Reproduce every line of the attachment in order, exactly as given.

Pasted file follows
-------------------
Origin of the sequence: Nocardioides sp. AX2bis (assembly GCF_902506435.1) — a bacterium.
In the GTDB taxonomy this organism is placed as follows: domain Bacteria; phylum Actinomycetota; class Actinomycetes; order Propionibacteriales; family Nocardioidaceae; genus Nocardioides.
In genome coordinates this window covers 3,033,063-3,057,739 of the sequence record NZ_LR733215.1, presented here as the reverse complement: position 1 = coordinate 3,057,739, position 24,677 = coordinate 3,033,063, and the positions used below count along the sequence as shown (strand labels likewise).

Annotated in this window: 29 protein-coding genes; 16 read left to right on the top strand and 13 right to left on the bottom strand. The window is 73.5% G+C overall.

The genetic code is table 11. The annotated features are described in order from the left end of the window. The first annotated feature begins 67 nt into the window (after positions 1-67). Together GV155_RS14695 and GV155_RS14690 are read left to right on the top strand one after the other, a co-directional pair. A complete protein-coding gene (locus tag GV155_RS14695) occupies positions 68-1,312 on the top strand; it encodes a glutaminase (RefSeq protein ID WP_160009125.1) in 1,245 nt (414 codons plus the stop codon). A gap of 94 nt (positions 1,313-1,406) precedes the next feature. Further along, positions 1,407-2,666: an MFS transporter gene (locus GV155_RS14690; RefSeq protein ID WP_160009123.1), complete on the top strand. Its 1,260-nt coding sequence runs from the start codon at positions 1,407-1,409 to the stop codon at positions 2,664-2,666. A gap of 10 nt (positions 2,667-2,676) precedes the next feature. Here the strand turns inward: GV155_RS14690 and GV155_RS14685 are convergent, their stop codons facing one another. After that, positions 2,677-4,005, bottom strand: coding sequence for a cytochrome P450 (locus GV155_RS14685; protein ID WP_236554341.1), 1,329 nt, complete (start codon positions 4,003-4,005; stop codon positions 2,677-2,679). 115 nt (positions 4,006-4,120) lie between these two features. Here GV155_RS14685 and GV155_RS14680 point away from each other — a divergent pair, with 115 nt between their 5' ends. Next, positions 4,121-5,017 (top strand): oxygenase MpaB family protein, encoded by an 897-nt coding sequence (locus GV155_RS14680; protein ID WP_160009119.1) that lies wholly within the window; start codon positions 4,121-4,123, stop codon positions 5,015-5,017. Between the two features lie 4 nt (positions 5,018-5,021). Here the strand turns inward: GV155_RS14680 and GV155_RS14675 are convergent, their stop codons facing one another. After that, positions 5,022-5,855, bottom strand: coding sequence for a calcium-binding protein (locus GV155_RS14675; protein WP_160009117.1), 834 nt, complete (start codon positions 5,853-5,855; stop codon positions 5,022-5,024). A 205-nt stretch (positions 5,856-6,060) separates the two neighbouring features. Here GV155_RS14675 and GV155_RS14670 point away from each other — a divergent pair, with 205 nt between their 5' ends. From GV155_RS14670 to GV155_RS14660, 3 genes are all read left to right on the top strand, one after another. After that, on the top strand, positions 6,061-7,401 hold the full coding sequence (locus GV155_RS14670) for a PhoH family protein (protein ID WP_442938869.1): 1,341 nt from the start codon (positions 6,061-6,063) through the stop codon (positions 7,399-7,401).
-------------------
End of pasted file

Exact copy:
Origin of the sequence: Nocardioides sp. AX2bis (assembly GCF_902506435.1) — a bacterium.
In the GTDB taxonomy this organism is placed as follows: domain Bacteria; phylum Actinomycetota; class Actinomycetes; order Propionibacteriales; family Nocardioidaceae; genus Nocardioides.
In genome coordinates this window covers 3,033,063-3,057,739 of the sequence record NZ_LR733215.1, presented here as the reverse complement: position 1 = coordinate 3,057,739, position 24,677 = coordinate 3,033,063, and the positions used below count along the sequence as shown (strand labels likewise).

Annotated in this window: 29 protein-coding genes; 16 read left to right on the top strand and 13 right to left on the bottom strand. The window is 73.5% G+C overall.

The genetic code is table 11. The annotated features are described in order from the left end of the window. The first annotated feature begins 67 nt into the window (after positions 1-67). Together GV155_RS14695 and GV155_RS14690 are read left to right on the top strand one after the other, a co-directional pair. A complete protein-coding gene (locus tag GV155_RS14695) occupies positions 68-1,312 on the top strand; it encodes a glutaminase (RefSeq protein ID WP_160009125.1) in 1,245 nt (414 codons plus the stop codon). A gap of 94 nt (positions 1,313-1,406) precedes the next feature. Further along, positions 1,407-2,666: an MFS transporter gene (locus GV155_RS14690; RefSeq protein ID WP_160009123.1), complete on the top strand. Its 1,260-nt coding sequence runs from the start codon at positions 1,407-1,409 to the stop codon at positions 2,664-2,666. A gap of 10 nt (positions 2,667-2,676) precedes the next feature. Here the strand turns inward: GV155_RS14690 and GV155_RS14685 are convergent, their stop codons facing one another. After that, positions 2,677-4,005, bottom strand: coding sequence for a cytochrome P450 (locus GV155_RS14685; protein ID WP_236554341.1), 1,329 nt, complete (start codon positions 4,003-4,005; stop codon positions 2,677-2,679). 115 nt (positions 4,006-4,120) lie between these two features. Here GV155_RS14685 and GV155_RS14680 point away from each other — a divergent pair, with 115 nt between their 5' ends. Next, positions 4,121-5,017 (top strand): oxygenase MpaB family protein, encoded by an 897-nt coding sequence (locus GV155_RS14680; protein ID WP_160009119.1) that lies wholly within the window; start codon positions 4,121-4,123, stop codon positions 5,015-5,017. Between the two features lie 4 nt (positions 5,018-5,021). Here the strand turns inward: GV155_RS14680 and GV155_RS14675 are convergent, their stop codons facing one another. After that, positions 5,022-5,855, bottom strand: coding sequence for a calcium-binding protein (locus GV155_RS14675; protein WP_160009117.1), 834 nt, complete (start codon positions 5,853-5,855; stop codon positions 5,022-5,024). A 205-nt stretch (positions 5,856-6,060) separates the two neighbouring features. Here GV155_RS14675 and GV155_RS14670 point away from each other — a divergent pair, with 205 nt between their 5' ends. From GV155_RS14670 to GV155_RS14660, 3 genes are all read left to right on the top strand, one after another. After that, on the top strand, positions 6,061-7,401 hold the full coding sequence (locus GV155_RS14670) for a PhoH family protein (protein ID WP_442938869.1): 1,341 nt from the start codon (positions 6,061-6,063) through the stop codon (positions 7,399-7,401).